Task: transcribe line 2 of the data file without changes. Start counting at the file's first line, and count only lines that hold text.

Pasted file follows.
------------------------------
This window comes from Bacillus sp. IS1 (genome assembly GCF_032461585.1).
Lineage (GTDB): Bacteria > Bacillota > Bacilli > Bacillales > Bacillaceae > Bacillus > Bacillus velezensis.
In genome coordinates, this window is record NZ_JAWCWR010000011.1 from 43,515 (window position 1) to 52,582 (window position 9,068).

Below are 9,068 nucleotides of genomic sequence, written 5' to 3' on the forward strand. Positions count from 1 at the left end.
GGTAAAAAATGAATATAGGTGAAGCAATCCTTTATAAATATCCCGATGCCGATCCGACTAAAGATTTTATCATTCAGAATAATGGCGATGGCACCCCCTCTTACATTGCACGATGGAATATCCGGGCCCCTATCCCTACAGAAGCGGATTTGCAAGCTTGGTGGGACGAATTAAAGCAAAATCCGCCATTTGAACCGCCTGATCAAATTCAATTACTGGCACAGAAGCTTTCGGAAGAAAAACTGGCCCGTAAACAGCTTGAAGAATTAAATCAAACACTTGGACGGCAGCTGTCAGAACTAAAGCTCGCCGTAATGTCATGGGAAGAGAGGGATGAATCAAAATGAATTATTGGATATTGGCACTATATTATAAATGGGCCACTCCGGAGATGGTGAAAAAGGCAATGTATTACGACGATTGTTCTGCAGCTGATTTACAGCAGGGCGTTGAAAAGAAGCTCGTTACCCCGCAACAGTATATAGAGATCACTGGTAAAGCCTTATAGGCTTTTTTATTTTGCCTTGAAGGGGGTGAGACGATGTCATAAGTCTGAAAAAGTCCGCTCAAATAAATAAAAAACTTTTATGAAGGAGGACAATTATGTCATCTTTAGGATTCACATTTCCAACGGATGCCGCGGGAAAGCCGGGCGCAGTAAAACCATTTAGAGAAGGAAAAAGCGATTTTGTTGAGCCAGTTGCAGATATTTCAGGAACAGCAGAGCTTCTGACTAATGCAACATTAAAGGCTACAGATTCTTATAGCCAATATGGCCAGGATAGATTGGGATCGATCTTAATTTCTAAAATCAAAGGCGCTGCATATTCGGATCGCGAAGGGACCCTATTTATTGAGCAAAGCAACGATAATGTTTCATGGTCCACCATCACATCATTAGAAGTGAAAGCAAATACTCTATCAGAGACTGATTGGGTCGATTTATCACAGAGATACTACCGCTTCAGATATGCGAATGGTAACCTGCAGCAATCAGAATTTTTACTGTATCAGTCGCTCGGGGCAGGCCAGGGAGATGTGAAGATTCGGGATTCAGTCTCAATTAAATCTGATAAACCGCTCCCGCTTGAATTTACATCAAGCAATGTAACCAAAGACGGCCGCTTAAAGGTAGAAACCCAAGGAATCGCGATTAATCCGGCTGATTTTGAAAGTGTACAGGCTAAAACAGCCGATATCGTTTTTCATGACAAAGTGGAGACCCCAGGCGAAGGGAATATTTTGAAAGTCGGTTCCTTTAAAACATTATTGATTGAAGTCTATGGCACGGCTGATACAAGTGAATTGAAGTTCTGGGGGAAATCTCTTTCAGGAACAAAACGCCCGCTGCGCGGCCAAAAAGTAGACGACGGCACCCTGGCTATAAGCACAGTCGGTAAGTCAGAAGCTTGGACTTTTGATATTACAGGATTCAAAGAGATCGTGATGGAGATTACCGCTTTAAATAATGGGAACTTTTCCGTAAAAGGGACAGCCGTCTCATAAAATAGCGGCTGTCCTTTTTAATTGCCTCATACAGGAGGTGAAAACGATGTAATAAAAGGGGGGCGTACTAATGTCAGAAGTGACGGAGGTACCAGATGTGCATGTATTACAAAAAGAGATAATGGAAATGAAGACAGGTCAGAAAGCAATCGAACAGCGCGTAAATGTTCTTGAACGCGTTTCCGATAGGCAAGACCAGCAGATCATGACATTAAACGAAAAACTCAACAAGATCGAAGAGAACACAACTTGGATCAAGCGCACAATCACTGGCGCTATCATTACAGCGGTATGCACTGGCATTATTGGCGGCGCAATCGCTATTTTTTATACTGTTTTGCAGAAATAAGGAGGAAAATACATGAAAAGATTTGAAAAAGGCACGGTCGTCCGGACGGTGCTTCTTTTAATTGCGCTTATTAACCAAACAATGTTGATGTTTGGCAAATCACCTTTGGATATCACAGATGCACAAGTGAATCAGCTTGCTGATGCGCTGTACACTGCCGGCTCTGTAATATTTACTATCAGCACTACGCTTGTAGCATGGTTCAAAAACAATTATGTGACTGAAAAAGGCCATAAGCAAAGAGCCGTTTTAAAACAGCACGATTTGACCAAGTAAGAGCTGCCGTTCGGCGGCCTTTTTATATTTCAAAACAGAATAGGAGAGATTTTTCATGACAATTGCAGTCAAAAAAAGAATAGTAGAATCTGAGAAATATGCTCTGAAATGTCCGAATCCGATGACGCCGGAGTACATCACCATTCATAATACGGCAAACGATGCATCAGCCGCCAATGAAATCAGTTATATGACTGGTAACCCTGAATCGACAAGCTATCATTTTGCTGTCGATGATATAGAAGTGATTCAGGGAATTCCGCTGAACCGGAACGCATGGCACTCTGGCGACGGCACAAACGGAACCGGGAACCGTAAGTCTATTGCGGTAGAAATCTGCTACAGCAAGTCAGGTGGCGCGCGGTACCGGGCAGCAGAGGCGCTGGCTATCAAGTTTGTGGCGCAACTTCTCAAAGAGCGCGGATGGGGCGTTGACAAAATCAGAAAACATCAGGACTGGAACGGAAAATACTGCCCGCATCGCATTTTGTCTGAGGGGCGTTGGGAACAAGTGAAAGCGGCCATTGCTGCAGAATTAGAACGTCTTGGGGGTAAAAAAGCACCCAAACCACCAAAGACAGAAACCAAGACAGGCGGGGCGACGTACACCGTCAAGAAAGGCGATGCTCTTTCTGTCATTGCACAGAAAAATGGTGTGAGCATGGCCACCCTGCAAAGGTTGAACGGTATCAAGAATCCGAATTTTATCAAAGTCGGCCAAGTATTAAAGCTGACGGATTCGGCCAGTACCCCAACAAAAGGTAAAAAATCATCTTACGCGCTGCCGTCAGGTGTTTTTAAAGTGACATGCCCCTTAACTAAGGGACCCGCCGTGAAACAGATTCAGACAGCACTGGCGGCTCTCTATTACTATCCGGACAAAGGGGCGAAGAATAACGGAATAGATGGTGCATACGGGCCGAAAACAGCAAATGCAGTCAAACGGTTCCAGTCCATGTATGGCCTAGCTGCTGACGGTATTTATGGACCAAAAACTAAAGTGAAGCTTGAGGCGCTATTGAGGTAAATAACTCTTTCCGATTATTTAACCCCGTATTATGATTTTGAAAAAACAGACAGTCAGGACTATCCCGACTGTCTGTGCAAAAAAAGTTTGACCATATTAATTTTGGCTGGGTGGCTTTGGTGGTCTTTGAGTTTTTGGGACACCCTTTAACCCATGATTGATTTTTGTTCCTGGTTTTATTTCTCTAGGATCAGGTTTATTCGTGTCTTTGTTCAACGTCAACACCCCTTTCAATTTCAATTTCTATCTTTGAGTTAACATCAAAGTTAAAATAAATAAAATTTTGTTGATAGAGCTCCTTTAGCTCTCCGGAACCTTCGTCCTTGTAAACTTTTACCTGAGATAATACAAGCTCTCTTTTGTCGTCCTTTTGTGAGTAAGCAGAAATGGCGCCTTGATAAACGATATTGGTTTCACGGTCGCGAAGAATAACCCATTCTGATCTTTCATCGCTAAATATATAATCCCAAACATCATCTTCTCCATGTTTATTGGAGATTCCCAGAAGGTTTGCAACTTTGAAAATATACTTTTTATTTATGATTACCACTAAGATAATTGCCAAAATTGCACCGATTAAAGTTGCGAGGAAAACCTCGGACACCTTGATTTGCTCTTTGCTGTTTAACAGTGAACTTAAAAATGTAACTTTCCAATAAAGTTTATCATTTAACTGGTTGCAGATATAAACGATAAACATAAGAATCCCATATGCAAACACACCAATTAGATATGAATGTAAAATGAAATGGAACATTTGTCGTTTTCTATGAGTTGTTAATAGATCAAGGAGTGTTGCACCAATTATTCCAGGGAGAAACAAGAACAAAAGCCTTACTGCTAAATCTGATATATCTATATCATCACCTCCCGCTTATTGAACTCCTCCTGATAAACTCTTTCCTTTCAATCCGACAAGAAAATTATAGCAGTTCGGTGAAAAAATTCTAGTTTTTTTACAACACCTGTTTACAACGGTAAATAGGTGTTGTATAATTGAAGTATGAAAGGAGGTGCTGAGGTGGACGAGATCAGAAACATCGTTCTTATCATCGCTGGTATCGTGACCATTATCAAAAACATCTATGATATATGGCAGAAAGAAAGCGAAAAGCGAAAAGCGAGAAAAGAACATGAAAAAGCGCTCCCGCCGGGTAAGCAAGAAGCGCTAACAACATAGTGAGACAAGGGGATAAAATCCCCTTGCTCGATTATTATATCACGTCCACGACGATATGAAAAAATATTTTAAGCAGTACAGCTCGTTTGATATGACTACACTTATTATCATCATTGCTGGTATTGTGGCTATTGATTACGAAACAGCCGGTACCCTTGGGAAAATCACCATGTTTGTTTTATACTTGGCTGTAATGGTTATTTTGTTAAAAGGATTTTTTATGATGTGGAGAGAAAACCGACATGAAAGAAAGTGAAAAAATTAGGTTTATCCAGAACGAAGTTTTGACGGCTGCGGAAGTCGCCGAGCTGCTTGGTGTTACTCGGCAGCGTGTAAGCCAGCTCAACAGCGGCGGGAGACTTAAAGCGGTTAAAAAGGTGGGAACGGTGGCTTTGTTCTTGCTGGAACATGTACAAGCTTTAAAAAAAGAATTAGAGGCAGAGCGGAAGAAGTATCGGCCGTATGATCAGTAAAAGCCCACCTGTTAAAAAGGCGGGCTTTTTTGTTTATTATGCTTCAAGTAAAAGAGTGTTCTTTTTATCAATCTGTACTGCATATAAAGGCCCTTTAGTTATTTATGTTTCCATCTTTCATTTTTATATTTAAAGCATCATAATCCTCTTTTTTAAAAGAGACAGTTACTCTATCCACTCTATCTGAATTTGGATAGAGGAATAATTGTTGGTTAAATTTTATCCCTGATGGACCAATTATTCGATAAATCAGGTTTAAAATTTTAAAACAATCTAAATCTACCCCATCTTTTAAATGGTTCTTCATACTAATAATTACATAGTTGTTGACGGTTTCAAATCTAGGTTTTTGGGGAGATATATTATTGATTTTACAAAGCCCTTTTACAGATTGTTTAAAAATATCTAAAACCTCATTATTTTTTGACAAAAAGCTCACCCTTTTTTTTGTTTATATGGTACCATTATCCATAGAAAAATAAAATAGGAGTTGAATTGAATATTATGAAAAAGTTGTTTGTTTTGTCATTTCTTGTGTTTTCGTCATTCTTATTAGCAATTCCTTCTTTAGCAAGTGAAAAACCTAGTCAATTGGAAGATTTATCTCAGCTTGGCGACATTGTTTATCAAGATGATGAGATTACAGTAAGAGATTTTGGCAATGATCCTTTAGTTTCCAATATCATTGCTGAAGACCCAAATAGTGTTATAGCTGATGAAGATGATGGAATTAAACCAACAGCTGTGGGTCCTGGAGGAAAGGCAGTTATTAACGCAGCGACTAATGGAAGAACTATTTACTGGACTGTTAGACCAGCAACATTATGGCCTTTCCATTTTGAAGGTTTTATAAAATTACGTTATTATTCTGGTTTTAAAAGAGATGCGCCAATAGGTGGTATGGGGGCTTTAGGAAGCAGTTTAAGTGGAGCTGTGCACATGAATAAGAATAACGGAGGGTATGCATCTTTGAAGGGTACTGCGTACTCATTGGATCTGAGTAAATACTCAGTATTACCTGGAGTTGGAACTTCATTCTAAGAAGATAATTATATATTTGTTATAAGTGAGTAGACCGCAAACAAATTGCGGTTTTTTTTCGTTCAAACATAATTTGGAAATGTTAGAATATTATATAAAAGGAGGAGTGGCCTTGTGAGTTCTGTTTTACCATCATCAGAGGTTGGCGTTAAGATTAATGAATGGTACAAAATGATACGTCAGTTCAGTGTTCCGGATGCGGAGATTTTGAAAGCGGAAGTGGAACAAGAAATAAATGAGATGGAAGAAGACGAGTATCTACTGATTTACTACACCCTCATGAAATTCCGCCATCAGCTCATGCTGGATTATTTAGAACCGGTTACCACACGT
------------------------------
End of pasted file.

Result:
Lineage (GTDB): Bacteria > Bacillota > Bacilli > Bacillales > Bacillaceae > Bacillus > Bacillus velezensis.